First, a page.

EDC proposes revisions to incentive policy
Published 12:04 am Sunday, April 23, 2023
SALISBURY — The Rowan County Economic Development Council has proposed a revision to its incentive policy in hopes of continuing to attract new businesses while also trying to retain more money for the county.
The current incentive policy was adopted in 2005 and has a primary focus on the amount of new investment a business brings to the county and has established minimum amounts of new investment to determine eligibility for grant levels.
- A level one grant is given to a business that has a minimum taxable investment of $5 million.
- A level two grant is given to a business that has a minimum taxable investment of $50 million.
- A level three grant is given to a business that has a minimum taxable investment of $100 million.
Instead of basing the grant off of the investment amount, the proposed new incentive policy will now give out grants based on a scoring system, which would weigh the following factors:
- Investment amount
- Number of new jobs created
- Average salary of the new jobs
- If the employer pays 50 percent of employee health insurance coverage
- Industry sector
If you are an existing company in the county and wanting to expand, you would also be eligible to receive a point.
Another change in the proposed incentive policy will be a reduction in how much money the county gives out in grants. The current policy’s maximum grant level is 85 percent, while the proposed policy’s maximum is 50 percent. This will allow for the county to retain more money.
“We thought it was a good time to lower the percentages and the reasoning for that is that right now Rowan County is starting to experience growth at a higher level than previous years,” said Scott Shelton, the vice president of the EDC. “With that new growth comes new demand on services for the county — schools, sheriff’s department, things like that. So we felt we needed to shift to a lower grant threshold to allow for the county to garner more tax revenue to pay for these services they are going to have to provide as a result of this new growth.”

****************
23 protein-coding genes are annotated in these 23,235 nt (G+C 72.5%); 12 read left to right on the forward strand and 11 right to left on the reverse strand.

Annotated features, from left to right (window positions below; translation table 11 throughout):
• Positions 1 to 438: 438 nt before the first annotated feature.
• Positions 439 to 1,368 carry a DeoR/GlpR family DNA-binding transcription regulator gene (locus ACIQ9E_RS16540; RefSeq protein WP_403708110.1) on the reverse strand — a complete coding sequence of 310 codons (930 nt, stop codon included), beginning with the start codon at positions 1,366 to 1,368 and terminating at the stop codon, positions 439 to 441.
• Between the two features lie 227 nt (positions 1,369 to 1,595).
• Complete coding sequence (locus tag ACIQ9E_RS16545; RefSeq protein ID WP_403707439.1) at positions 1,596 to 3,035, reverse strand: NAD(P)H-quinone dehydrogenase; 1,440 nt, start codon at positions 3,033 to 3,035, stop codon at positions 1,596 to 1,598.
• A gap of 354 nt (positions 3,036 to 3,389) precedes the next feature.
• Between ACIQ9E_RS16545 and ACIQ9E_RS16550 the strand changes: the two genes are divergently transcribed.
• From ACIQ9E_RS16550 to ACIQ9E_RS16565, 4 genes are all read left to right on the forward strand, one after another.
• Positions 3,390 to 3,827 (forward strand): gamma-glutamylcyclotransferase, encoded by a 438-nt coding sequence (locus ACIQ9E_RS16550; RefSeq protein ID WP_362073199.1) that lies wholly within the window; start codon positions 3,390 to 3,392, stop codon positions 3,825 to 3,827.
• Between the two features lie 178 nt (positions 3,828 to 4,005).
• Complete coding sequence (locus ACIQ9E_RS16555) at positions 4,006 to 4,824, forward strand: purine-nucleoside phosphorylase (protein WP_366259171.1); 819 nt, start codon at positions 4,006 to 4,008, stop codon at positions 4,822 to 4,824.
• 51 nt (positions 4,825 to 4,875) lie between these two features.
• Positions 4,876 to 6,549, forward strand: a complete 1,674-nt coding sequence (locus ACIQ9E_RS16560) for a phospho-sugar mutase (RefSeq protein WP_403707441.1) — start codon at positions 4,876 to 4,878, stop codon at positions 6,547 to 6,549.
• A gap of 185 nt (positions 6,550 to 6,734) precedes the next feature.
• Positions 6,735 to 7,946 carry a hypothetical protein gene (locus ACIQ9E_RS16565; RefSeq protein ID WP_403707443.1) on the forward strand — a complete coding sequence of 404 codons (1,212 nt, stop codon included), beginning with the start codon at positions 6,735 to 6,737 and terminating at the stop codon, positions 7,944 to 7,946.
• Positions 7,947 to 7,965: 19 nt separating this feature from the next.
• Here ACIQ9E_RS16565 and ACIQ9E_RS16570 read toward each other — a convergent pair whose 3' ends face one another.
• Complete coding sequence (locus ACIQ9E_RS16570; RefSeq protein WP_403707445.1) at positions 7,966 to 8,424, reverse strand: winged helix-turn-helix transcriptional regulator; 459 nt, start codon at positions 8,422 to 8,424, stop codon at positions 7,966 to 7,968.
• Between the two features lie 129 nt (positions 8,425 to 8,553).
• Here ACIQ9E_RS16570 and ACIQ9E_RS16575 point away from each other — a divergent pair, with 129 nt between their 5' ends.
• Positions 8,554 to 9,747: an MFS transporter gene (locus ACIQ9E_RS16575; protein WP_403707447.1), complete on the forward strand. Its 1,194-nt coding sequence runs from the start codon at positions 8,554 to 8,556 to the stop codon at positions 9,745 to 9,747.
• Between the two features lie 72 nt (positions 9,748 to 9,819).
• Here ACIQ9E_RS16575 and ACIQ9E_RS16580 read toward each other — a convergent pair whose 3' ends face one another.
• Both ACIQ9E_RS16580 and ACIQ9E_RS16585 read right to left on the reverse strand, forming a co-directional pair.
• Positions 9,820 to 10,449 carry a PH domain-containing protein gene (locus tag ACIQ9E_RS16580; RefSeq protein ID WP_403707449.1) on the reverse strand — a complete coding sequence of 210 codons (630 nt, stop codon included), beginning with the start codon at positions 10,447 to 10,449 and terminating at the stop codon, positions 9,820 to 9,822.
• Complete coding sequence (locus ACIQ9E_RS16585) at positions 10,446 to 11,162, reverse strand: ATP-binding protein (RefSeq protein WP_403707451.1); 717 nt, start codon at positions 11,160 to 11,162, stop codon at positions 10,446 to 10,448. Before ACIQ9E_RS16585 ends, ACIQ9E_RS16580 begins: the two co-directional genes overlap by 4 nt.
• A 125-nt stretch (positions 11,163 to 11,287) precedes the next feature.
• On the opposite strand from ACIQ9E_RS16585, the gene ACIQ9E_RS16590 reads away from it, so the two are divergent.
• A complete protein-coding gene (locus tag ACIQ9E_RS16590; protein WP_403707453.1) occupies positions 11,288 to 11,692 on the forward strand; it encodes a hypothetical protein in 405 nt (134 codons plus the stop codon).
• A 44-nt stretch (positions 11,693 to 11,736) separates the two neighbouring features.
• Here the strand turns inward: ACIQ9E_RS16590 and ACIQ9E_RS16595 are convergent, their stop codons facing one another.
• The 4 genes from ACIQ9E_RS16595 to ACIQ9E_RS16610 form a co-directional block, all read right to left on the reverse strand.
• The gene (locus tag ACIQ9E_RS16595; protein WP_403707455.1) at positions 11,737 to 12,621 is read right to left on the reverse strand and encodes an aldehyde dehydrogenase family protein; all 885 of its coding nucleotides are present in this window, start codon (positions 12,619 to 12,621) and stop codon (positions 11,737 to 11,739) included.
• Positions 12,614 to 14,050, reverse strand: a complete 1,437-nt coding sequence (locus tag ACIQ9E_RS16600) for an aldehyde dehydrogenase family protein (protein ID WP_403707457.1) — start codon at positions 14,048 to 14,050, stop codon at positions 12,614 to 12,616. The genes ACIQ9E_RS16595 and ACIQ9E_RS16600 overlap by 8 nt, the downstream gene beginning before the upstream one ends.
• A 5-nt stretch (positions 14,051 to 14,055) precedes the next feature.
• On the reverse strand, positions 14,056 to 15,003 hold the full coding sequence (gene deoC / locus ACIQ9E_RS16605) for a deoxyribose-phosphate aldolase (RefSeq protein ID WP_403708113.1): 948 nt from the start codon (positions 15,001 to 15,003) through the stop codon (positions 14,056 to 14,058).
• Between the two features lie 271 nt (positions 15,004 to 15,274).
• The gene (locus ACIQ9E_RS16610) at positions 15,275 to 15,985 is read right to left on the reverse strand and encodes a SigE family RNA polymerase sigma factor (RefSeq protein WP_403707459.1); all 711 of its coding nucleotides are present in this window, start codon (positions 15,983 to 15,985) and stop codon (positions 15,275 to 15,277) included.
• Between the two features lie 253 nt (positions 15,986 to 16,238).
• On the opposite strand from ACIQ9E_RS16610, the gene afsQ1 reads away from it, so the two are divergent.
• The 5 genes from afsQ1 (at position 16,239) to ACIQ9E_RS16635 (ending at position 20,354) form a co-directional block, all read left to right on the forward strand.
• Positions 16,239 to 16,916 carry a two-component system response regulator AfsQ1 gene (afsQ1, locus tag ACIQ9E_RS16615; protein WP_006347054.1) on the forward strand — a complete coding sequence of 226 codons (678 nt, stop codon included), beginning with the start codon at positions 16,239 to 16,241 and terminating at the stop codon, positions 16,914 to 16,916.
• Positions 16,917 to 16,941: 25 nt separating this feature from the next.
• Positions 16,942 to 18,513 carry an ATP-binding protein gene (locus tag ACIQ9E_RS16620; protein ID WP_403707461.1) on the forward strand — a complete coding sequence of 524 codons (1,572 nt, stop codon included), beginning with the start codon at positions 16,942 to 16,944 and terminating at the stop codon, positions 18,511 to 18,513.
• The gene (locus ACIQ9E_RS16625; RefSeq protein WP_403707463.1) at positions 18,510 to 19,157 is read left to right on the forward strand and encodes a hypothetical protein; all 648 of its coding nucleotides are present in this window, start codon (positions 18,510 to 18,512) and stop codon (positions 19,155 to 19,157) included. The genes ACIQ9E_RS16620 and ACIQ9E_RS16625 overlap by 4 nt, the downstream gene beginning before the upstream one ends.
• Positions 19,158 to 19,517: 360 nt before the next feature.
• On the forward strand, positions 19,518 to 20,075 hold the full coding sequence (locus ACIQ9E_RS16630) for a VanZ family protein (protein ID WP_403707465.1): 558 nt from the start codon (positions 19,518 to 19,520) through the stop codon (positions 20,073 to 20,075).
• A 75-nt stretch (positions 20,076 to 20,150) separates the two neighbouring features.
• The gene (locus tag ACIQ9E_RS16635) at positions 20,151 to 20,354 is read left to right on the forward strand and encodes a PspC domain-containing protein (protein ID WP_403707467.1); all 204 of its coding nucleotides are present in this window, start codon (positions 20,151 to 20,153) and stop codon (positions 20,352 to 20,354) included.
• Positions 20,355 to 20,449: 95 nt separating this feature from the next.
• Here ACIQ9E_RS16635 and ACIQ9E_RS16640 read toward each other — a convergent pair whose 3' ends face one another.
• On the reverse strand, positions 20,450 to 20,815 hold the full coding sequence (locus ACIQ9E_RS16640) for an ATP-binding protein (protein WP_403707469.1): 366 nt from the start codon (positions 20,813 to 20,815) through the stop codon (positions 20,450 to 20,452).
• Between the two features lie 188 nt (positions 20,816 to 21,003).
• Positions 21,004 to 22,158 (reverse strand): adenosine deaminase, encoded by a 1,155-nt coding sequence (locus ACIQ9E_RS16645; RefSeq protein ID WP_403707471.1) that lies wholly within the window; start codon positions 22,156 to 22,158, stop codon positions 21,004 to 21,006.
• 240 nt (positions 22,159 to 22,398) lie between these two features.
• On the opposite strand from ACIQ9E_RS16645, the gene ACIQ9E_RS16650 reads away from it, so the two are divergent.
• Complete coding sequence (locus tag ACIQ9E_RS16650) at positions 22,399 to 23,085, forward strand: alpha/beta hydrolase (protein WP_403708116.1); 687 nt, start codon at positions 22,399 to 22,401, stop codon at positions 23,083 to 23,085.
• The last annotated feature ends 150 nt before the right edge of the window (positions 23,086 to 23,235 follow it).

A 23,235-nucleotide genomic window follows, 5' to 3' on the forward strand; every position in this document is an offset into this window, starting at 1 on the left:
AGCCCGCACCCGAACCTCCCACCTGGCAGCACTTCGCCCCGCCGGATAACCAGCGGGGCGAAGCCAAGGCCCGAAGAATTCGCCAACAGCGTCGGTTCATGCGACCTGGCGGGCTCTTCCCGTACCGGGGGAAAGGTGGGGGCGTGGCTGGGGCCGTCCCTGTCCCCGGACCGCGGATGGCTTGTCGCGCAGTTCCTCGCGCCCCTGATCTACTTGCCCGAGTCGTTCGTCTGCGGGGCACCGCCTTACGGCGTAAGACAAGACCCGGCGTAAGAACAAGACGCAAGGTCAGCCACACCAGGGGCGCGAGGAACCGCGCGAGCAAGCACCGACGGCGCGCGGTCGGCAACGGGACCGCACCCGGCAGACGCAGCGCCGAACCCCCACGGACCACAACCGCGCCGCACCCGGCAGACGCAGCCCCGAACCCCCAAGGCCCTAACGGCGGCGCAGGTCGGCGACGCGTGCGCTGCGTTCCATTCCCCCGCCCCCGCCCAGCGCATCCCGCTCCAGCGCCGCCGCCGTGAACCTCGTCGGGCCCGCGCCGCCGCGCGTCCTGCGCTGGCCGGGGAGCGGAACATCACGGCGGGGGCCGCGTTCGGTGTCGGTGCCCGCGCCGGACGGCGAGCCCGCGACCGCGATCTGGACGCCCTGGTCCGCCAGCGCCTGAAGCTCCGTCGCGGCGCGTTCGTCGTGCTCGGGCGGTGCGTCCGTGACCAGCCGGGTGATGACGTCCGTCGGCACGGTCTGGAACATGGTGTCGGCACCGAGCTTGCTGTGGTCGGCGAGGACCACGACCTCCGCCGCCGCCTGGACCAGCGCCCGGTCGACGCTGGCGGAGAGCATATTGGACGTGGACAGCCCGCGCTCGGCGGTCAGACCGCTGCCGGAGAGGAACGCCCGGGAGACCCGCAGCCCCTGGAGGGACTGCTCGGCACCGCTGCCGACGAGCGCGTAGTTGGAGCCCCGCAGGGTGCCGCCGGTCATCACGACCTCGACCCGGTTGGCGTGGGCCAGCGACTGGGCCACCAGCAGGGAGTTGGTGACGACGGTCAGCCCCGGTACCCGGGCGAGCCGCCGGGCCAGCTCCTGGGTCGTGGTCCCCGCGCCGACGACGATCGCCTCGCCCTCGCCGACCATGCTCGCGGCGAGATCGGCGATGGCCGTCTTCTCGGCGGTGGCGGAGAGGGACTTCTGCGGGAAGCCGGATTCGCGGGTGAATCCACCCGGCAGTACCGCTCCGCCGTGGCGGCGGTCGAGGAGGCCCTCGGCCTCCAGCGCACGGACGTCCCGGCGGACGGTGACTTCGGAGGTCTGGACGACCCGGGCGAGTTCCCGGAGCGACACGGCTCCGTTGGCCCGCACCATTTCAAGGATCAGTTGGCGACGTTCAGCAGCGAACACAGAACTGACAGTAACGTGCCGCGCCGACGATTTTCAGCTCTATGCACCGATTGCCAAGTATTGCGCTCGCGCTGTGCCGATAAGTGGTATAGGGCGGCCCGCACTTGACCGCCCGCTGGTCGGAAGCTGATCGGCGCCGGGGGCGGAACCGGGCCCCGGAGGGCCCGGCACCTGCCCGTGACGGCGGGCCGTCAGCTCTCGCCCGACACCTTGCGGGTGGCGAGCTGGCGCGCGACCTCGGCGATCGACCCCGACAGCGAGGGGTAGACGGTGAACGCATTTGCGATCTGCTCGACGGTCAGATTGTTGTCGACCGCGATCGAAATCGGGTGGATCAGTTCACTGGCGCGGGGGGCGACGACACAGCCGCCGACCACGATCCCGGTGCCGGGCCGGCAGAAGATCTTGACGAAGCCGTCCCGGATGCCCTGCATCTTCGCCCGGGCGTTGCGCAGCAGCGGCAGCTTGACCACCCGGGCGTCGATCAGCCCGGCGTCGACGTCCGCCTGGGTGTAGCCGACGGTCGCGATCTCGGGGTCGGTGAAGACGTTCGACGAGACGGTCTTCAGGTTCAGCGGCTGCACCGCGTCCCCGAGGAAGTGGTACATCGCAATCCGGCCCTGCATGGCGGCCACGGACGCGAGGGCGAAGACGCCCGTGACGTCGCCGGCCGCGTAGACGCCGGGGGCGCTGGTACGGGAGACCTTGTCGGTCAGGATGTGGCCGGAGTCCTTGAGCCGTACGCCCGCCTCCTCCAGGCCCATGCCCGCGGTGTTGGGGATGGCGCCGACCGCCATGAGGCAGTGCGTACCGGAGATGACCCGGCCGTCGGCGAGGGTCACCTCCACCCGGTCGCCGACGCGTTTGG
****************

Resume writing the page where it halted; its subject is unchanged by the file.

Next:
Shelton said that both the EDC and the Rowan County Board of Commissioners thought it was a good time to try out the proposed policy, but if it doesn’t work out they can always revisit it. But he said the county is “one of the hot properties in the Charlotte region right now, so we just thought the time was right for that change.”
“No policy is perfect and there might be some minor tweaks along the way as we get into this or we may decide we need to go back to the prior policy,” Shelton said. “For now we just want to see how this works and we think we’re in a good position because we have a lot to offer businesses, it’s a strong business climate.”
Here’s an example of how the proposed point-based policy would work:
Let’s say an advanced manufacturing company proposes to invest 6$ million into the construction of its first facility in the county. Based on the factors, the company would earn the following points:
- Being an advanced manufacturer would earn them one point.
- A $60 million investment would earn them two points.
- If the company creates 100 new jobs they would earn one point.
- If the average salary of the new jobs is above $50,000 they would earn one point.
- If the company pays 50 percent of employees’ monthly health insurance premium it would earn one point.
In total, the company would earn six points. That would make them eligible for a level two grant, which means they would be able to receive a 45 percent return on the property taxes paid. Say the business paid $100,000 in property taxes, they would see a grant return of $45,000 over time.